In his book, Questions God Asks Us, Trevor Hudson’s book, asks a number of questions that are posed of us by God in the Bible. So often we feel like we have to have the right answers – but in reality, sometimes all we need to move ourselves deeper in our faith and in our relationships with God and one another are good questions. Today, I want to spend some time looking at the question asked by God “What are you doing here?

As I was reading about the 1 Kings passage in which we hear this question asked today, I was trying to imagine 21st century situations in which this question might be asked. In thinking about different possibilities, it hit me – are we putting the emphasis (em-fas-ees) on the right syllable (sill-aa-bull)? That is, are emphasizing the right word in the question?

See, if I ask the question like this – What are you DOING here? … the question is inquiring more about your current actions than your physical location. But if the question were asked like this, What are you doing HERE? … the focus is less on your actions and more about your location. In other words, why is it that you find yourself in this place, at this time?

Now, I can imagine a time and a place for both of these questions. I can speak with experience, that with children – at least with my children, the first option is more commonly used. You walk in and find your children coloring on the walls – and you ask in an less than pleased tone – What are we doing here? Maybe that’s not all you say, but you may lead off with the question. What are you doing here?

Perhaps your friends or loved ones have walked in on you dancing around the house to some music, or maybe you’re doing yoga in the basement – and when you’re found, the question is asked, “what are you doing here?” … another way to ask the question would be, “What’s going on … what’s happening here?”

And let’s not act all innocent – surely I’m the only one who has ever been in the midst of a day dream and had this question asked of them.

The other question – “What are you doing HERE?” might also be a common question you hear at home. Perhaps you ask your teenager what they’re still doing at home at 9:30 in the morning because they slept in, missed the bus, or are hoping to skip … I mean, they’re feeling sick, and so they aren’t going to school that day.

Maybe you supposed to be at a doctor’s appointment, and a significant other or a spouse sees you haven’t left the house and reminds you of your tardiness with the question, “What are you doing here?”

God’s questions to us are often God’s way of letting us know God’s will. The questions are not always meant to be answered; often these questions of God are offered as rhetorical questions, but they are meant to help us understand God’s will.

As we take a look at our scripture today, I want to keep the two inflections of this question in mind. What is the question that God is asking Elijah, and what is God expecting as a response?

As we look to our scripture, it helps for this story to be put into context. In 1 Kings, chapter 18, Elijah is proving to the prophets of Ba’al that their false god is just that – a fake. He has two bulls brought and placed on altars for sacrifices. He tells the prophets of Ba’al not to light the altar on fire, but to call on their god to provide the fire. As you can imagine, their god – Ba’al – seems to be MIA. No fire is provided for their sacrifice.

Elijah, in a similar manner, prepares the second bull on his altar – but then he drenches the altar, the wood under the animal, and the surrounding ground with water. And yet when he calls on God – God sends down a fire to the altar that consumes even the water.

The prophets of Ba’al fall on their knees, they are amazed at Elijah’s God. However, Elijah isn’t pleased with their newfound humility – he calls for them to be taken down the mountain side and killed.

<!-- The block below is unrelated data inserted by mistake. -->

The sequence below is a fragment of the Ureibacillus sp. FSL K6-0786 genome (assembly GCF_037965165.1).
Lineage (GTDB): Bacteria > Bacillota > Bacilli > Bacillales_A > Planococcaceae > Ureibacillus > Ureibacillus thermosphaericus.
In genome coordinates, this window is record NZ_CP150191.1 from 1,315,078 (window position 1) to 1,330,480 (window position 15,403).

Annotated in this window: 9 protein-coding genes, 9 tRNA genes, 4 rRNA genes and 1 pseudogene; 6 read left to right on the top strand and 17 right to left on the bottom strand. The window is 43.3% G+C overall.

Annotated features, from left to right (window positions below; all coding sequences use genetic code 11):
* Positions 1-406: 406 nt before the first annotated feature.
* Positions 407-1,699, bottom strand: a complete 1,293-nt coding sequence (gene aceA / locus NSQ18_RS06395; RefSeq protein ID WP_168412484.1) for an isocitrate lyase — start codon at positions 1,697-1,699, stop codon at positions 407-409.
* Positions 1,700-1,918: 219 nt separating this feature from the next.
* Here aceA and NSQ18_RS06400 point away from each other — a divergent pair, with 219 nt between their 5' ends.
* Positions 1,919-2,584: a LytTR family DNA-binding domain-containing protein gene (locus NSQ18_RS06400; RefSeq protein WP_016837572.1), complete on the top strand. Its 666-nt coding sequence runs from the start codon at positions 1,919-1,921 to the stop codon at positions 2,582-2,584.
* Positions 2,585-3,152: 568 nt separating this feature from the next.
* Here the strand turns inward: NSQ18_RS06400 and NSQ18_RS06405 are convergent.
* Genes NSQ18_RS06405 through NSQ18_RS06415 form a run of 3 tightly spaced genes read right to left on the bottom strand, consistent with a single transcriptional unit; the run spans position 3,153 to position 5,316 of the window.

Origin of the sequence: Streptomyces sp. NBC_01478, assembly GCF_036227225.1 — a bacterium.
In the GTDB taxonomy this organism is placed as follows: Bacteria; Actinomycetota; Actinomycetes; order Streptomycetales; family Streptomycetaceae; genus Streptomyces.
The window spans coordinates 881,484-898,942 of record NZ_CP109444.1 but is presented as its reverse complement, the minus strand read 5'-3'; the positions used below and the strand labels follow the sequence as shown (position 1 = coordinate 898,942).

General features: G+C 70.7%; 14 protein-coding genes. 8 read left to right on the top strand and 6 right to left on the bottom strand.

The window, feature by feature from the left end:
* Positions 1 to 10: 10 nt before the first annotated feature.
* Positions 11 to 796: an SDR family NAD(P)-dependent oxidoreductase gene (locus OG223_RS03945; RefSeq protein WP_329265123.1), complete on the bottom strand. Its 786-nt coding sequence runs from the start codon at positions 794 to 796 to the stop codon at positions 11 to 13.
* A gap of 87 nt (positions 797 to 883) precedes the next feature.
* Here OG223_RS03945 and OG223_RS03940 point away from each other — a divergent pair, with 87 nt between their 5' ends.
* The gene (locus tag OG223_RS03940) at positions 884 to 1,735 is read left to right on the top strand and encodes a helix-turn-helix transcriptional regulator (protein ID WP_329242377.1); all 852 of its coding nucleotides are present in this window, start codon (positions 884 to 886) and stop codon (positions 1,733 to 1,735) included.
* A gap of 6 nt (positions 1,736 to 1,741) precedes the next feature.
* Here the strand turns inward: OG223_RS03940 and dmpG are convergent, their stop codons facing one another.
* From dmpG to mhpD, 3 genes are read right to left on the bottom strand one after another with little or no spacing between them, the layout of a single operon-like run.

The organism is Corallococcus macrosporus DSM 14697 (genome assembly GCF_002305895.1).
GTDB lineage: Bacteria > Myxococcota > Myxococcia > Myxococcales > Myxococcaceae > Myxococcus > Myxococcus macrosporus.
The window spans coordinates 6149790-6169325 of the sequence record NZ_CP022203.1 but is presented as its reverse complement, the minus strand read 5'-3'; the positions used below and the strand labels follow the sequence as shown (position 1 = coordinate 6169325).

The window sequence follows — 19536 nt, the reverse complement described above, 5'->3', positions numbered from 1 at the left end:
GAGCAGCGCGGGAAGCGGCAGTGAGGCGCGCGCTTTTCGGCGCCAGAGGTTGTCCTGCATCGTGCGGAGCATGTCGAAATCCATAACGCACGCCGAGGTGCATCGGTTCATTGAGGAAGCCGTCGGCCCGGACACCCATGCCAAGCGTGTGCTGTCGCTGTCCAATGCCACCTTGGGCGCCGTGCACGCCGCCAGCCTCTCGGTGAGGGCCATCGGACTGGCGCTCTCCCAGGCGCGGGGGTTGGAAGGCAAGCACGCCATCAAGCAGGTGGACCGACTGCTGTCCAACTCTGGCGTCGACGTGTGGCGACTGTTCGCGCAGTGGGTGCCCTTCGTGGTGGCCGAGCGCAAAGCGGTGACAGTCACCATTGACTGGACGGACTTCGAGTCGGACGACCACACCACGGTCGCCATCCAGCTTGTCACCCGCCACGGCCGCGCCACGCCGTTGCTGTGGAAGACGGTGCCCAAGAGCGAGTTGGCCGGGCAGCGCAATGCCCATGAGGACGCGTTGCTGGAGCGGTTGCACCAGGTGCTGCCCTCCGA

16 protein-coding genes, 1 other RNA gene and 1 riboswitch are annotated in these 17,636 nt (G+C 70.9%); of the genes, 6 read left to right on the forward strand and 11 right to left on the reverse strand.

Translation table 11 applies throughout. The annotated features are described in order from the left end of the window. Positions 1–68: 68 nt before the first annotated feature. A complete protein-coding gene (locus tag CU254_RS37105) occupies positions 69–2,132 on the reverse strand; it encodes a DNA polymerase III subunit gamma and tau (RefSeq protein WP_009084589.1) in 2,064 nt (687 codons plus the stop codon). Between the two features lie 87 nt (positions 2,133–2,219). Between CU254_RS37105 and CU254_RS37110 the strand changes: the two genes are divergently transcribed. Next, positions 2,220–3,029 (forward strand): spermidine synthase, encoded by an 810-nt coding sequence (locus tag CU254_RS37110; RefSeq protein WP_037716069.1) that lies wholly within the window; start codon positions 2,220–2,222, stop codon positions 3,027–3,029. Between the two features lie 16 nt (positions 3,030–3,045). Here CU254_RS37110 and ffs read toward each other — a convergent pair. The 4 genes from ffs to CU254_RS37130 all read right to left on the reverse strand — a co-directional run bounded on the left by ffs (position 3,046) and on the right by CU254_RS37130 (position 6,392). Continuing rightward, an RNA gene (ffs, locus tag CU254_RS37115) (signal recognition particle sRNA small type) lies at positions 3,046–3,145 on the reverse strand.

It is here we pick up with our scripture today – Elijah – who was a prophet for King Ahab – has just killed all of these prophets of Ba’al who were in King Ahab’s territory. Jezebel, King Ahab’s wife, learns about the actions of Elijah, and declares she will do to Elijah what he had done to the prophets – that is, she declares his death sentence.

Elijah is rightly scared – and we’re told he flees to Beersheba, which is in the land of Judah. Elijah believes that if he can escape Jezebel’s territory – going into the land of Judah – he would be safe from her threats.

Elijah, having reached Beersheba, leaves his servant behind and goes on by himself into the wilderness.

I want you to imagine Elijah’s demeanor. Put yourself in his shoes. It is likely he feels quite alone in the wilderness – as a fugitive – worried for his life. Elijah is likely anxious of what may become of him in the near future. He is broken, lost, and exhausted.

To add insult to injury – the scripture says Elijah sits down under one solitary broom tree. Rein Bos, a professor of Homiletics in the Netherlands, says that broom trees don’t usually grow solitarily.[i] They generally grow as a clumped plant in close proximity with other trees. Elijah, already feeling alone and in a desolate place, sits under a solitary, lonely tree.

To add to our understanding of how he currently feels, we hear his words, “It is enough,” he says, “now Oh Lord, take away my life.” He fled the land of King Ahab to protect his life, but now believes that his life is not worth living. For Elijah, he has reached a new low in his life, and is ready to give up on life itself.

After he falls asleep there under the broom tree, he is awakened by an angel who tells him to eat – and as he looks over, he sees that a cake has been baked on hot stones, and there is a jar of water. He eats, he drinks, and he falls back asleep. Again, the angel awakens him, and a second time he is told to get up and eat. The angel says, “eat, otherwise the journey will be too much for you.”

What could be worse? He is ready to give up on life – he’s already at his all-time low – what more could the journey hold? For what is he being told to prepare?

The scripture says he does as he is told. He eats and drinks – and the nourishment of the bread and water give him the strength to go out further into the wilderness for forty days and forty nights. Now, you can interpret this length of time however you want – whether it be literal or figurative – what the scripture is telling us it that Elijah continued to travel for a very long time.